UT Professors Receive National Humanities Fellowships

A University of Tennessee medievalist, an art historian, and a scholar of modern Eastern European history have received fellowships from the National Endowment for the Humanities.

Winning NEH fellowships were:

Dorothy Habel, Distinguished Professor in the School of Art. Habel is researching “Public Voices in the Urban Building Process in Baroque Rome.”

Thomas Heffernan, Kenneth Curry Professor of English. Heffernan is editing and annotating “The Passion of Saints Perpetua and Felicity,” one of the first autobiographies written by a woman in Western culture.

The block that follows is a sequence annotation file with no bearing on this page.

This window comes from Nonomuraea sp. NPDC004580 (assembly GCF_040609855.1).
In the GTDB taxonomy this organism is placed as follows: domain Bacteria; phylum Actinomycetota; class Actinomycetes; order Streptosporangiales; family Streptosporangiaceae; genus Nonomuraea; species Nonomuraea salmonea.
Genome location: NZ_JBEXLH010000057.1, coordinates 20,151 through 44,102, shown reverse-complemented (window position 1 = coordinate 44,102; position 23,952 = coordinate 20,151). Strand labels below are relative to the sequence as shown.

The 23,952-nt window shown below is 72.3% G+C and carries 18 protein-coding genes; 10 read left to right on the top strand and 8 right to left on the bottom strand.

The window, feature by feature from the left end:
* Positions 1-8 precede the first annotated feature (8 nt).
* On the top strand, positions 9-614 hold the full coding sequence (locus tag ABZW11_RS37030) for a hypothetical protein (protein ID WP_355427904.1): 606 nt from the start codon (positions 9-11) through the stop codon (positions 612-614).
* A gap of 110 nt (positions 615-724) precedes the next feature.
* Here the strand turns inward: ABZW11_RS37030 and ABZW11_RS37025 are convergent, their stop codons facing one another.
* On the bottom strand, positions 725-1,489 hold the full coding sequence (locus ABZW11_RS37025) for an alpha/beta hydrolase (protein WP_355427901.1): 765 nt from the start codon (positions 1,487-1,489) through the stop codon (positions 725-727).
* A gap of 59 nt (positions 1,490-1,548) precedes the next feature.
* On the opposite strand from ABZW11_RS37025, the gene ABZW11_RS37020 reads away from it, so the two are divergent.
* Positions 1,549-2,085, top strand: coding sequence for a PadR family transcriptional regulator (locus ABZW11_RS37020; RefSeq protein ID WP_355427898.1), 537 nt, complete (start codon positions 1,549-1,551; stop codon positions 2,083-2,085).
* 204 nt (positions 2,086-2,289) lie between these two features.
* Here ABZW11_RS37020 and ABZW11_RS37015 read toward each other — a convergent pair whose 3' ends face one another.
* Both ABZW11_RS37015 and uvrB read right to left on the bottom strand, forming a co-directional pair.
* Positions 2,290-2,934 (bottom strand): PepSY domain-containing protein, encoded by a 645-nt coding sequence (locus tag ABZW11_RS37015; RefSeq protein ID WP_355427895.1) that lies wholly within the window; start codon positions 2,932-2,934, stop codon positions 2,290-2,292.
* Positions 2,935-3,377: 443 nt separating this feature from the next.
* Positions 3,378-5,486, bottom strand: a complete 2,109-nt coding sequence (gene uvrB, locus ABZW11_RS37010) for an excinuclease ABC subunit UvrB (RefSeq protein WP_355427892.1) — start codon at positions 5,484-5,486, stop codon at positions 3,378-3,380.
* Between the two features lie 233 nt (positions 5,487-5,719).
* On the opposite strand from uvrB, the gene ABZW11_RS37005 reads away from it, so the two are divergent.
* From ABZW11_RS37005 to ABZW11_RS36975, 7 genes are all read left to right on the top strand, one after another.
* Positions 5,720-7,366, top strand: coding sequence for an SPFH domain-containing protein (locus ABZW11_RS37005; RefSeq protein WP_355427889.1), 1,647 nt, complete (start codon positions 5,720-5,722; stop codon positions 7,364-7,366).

Vejas Liulevicius, associate professor of history. Liulevicius’s project is “German Utopias in Eastern Europe,” a study of changes in the German national identity in modern times.

UT was one of only 14 schools in the nation to have at least three faculty members chosen for the NEH awards, which fund periods of sustained research and writing for scholars in the humanities, said Loren Crabtree, chancellor of the University of Tennessee, Knoxville.

“The awards represent a substantive success for the university’s effort to strengthen the quality and stature of our scholarship in the humanities,” Crabtree said.